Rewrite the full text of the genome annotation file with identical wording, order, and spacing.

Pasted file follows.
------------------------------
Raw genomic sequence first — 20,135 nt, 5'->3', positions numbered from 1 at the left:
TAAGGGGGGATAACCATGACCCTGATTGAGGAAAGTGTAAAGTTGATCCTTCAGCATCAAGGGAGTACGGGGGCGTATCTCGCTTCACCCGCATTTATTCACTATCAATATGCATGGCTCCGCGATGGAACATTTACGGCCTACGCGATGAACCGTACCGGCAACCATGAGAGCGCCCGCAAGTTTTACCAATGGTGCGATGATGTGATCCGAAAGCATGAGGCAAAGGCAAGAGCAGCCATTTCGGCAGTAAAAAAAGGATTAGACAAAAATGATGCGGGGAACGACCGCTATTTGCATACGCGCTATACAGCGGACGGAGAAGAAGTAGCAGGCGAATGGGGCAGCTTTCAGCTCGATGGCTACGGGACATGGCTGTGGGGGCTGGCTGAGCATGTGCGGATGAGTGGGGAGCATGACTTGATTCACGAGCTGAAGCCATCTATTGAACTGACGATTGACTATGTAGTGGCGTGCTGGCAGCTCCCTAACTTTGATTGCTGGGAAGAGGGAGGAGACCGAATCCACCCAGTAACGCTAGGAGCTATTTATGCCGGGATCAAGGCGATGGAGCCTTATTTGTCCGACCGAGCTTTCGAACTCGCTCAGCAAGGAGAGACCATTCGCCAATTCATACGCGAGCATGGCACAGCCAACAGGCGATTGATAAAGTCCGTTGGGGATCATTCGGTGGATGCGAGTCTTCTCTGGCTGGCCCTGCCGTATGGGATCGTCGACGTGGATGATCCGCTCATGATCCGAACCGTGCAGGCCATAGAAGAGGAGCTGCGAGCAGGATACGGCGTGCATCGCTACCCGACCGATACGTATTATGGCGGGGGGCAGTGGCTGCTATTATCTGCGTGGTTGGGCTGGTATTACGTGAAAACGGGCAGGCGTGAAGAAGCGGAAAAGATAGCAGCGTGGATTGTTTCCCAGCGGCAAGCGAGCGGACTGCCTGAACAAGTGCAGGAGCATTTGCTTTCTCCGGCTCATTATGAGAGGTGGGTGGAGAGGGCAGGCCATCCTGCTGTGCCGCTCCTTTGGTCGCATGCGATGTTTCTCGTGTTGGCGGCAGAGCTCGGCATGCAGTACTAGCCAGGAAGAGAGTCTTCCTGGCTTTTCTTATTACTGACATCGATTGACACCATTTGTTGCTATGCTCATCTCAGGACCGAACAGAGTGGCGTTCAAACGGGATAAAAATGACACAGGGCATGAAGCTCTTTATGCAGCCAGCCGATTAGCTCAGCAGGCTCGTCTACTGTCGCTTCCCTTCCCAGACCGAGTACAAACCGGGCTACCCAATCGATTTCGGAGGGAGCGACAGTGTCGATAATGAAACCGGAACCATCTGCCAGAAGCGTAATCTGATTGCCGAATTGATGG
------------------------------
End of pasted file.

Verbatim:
Raw genomic sequence first — 20,135 nt, 5'->3', positions numbered from 1 at the left:
TAAGGGGGGATAACCATGACCCTGATTGAGGAAAGTGTAAAGTTGATCCTTCAGCATCAAGGGAGTACGGGGGCGTATCTCGCTTCACCCGCATTTATTCACTATCAATATGCATGGCTCCGCGATGGAACATTTACGGCCTACGCGATGAACCGTACCGGCAACCATGAGAGCGCCCGCAAGTTTTACCAATGGTGCGATGATGTGATCCGAAAGCATGAGGCAAAGGCAAGAGCAGCCATTTCGGCAGTAAAAAAAGGATTAGACAAAAATGATGCGGGGAACGACCGCTATTTGCATACGCGCTATACAGCGGACGGAGAAGAAGTAGCAGGCGAATGGGGCAGCTTTCAGCTCGATGGCTACGGGACATGGCTGTGGGGGCTGGCTGAGCATGTGCGGATGAGTGGGGAGCATGACTTGATTCACGAGCTGAAGCCATCTATTGAACTGACGATTGACTATGTAGTGGCGTGCTGGCAGCTCCCTAACTTTGATTGCTGGGAAGAGGGAGGAGACCGAATCCACCCAGTAACGCTAGGAGCTATTTATGCCGGGATCAAGGCGATGGAGCCTTATTTGTCCGACCGAGCTTTCGAACTCGCTCAGCAAGGAGAGACCATTCGCCAATTCATACGCGAGCATGGCACAGCCAACAGGCGATTGATAAAGTCCGTTGGGGATCATTCGGTGGATGCGAGTCTTCTCTGGCTGGCCCTGCCGTATGGGATCGTCGACGTGGATGATCCGCTCATGATCCGAACCGTGCAGGCCATAGAAGAGGAGCTGCGAGCAGGATACGGCGTGCATCGCTACCCGACCGATACGTATTATGGCGGGGGGCAGTGGCTGCTATTATCTGCGTGGTTGGGCTGGTATTACGTGAAAACGGGCAGGCGTGAAGAAGCGGAAAAGATAGCAGCGTGGATTGTTTCCCAGCGGCAAGCGAGCGGACTGCCTGAACAAGTGCAGGAGCATTTGCTTTCTCCGGCTCATTATGAGAGGTGGGTGGAGAGGGCAGGCCATCCTGCTGTGCCGCTCCTTTGGTCGCATGCGATGTTTCTCGTGTTGGCGGCAGAGCTCGGCATGCAGTACTAGCCAGGAAGAGAGTCTTCCTGGCTTTTCTTATTACTGACATCGATTGACACCATTTGTTGCTATGCTCATCTCAGGACCGAACAGAGTGGCGTTCAAACGGGATAAAAATGACACAGGGCATGAAGCTCTTTATGCAGCCAGCCGATTAGCTCAGCAGGCTCGTCTACTGTCGCTTCCCTTCCCAGACCGAGTACAAACCGGGCTACCCAATCGATTTCGGAGGGAGCGACAGTGTCGATAATGAAACCGGAACCATCTGCCAGAAGCGTAATCTGATTGCCGAATTGATGG